By Dr Dan Steinbock
Until recently, the conventional wisdom was that China’s contribution to global reflation would be increasingly accompanied by those of the US and Europe. Yet, the realities may defy this anticipation.
Reflation and its connotations
Usually, the term ‘reflation’ is used to describe the first phase of economic recovery after a period of contraction. More recently, ‘global reflation’ has been deployed to refer to the post-crisis past decade, which has been characterised by lingering recovery from the global crisis despite ultra-low rates and quantitative easing.
During the global crisis, China accounted for much of global growth prospects, while the US, Europe and Japan coped with the great recession. Even today, China continues to drive a disproportionately large share of global growth.
However, as deleveraging has now started in the mainland, China can no longer raise future optimism single-handedly.
From debt to deleveraging
Deleveraging includes the selling out of assets for repayment of loans, thereby, easing the debt burden. Today, China faces a debt challenge, however, it has evolved significantly in just a decade. While China’s growth can still be supported by catch-up growth and productivity, it is untenable over time.
In 2007, China’s total debt was 136%, of which most were private non-financial debt (115%). By 2015, Chinese debt had soared to 221% of GDP, of which most could be attributed to private debt (205%) as opposed to central government debt (16%).
China could continue to take in debts which would eventually end in a crisis, as evidenced by many advanced economies. Nonetheless, since late 2016, the central bank has adopted a tighter monetary stance. Indeed, recent data on the decline of total social financing and broad money supply suggests that the deleveraging has begun.
What caused a surge in the Chinese debts?
China’s debt burden is the result of the 2009 stimulus package which contributed to infrastructure but unleashed huge liquidity and speculation and the 2016 credit expansion which heated property markets despite tougher regulations.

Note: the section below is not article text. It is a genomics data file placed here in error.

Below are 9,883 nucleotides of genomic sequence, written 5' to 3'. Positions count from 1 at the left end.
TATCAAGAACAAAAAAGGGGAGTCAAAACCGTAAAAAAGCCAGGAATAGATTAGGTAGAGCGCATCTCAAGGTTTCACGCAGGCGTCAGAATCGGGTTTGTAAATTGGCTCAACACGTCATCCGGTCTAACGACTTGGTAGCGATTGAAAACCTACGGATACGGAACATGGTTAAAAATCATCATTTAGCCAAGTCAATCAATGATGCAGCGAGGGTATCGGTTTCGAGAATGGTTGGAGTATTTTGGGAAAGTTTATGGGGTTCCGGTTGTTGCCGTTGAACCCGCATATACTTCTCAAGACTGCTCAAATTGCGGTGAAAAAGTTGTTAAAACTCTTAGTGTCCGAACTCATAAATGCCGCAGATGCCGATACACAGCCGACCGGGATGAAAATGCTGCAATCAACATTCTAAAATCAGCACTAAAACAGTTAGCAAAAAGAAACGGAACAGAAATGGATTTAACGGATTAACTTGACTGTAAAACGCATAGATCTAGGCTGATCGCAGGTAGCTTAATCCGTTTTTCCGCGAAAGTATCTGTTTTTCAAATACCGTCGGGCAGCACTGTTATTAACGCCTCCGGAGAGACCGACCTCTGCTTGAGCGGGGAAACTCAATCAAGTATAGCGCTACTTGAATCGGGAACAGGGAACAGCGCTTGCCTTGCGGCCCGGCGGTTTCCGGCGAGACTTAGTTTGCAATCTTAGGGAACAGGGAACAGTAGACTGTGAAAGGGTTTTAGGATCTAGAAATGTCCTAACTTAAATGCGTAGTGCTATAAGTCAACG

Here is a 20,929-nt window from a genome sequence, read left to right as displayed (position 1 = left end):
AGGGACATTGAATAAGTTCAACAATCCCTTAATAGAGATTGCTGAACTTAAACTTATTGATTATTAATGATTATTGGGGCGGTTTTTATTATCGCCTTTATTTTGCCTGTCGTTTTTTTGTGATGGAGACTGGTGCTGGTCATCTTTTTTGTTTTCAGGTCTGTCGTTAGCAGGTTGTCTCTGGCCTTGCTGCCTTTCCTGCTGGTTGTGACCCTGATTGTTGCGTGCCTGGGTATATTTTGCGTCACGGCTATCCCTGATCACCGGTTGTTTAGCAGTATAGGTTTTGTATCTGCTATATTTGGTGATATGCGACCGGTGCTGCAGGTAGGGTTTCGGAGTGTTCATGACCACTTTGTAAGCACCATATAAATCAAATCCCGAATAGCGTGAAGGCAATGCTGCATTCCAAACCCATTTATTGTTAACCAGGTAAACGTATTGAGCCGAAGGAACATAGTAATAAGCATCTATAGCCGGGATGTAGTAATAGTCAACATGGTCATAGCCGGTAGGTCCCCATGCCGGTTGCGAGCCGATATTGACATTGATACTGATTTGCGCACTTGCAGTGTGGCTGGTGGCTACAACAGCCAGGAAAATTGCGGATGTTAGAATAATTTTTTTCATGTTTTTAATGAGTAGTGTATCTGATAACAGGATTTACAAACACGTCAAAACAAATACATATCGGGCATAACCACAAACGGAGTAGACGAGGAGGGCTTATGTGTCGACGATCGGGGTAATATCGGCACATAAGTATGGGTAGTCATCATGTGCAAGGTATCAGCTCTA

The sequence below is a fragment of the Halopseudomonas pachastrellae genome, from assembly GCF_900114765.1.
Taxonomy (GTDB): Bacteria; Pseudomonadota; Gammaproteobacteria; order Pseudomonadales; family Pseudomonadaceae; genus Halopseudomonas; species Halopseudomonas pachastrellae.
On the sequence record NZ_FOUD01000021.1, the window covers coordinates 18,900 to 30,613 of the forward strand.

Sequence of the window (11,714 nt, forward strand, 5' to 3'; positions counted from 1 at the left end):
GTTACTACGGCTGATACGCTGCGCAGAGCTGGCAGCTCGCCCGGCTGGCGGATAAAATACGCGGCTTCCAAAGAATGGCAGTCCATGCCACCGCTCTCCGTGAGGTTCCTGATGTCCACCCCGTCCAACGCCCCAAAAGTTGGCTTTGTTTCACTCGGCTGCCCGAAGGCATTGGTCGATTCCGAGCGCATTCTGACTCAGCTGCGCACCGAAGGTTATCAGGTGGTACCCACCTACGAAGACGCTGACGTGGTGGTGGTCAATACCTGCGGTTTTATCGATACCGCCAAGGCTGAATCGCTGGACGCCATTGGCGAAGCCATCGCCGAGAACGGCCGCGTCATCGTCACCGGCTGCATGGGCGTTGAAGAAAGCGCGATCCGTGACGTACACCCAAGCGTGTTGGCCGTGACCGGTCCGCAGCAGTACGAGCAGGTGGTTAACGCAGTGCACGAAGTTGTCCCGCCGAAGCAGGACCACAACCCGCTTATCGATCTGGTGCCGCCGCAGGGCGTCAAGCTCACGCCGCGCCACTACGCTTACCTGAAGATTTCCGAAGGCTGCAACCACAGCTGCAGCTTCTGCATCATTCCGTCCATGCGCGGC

Setting aside excessive leverage, both surges have had beneficial impacts internationally. The 2009 stimulus ensured global growth prospects and probably spared the world a global depression. The 2016 credit surge allowed China to stabilise economy and markets which, in turn, supported lingering recovery globally.
The big question is: If China accounts for much of recent global reflation, can it be sustained as deleveraging accelerates in the mainland?
Growth prospects: A mere sham?
In the recent past, there were great hopes about sustained ‘global reflation’. Last year, the Trump triumph in the US elections unleashed great expectations about the coming of fiscal expansion, tax reforms, and deregulation. As a result, markets soared, which lifted confidence internationally. Thereafter, European recovery has been faster than in years. All this can be attributed to the outcomes of the French election, expectations of a ‘soft Brexit’, and Chancellor Merkel’s anticipated victory in the German election later in the fall.
Today, half a year later, it is clear that Trump’s fiscal expansion will move ahead far slower than anticipated and the administration’s credibility, perhaps even its future, is likely to be suppressed by the impending Mueller investigation, while the Federal Reserve is planning a third date hike in the fall.
In Europe, rising confidence ignores the fact that current growth rates remain predicated on ultra-low rates and billions of euros for quantitative easing on a monthly basis. It underestimates the adverse impact of the lingering Brexit story, the challenges associated with the French President Macron’s proposed labour reforms, as well as the potential implications of the struggling two mid-sized Italian banks. It is a recovery that, at least for now, relies on artificial lungs.
In the past decade, much of global growth prospects and recent global reflation can be attributed to China. In the next few years, China will continue to support global economic integration through the One Road and One Belt and such other initiatives. However, it can no longer fuel global growth and reflation on its own.
Thus, the open question is whether the advanced economies have really surpassed secular stagnation and if they are willing and able to do keep up their share in the global growth prospects.
Dr Dan Steinbock is the founder of Difference Group and has served as research director at the India, China and America Institute (USA) and visiting fellow at the Shanghai Institutes for International Studies (China) and the EU Center (Singapore).
Featured Image Credits: Visual Hunt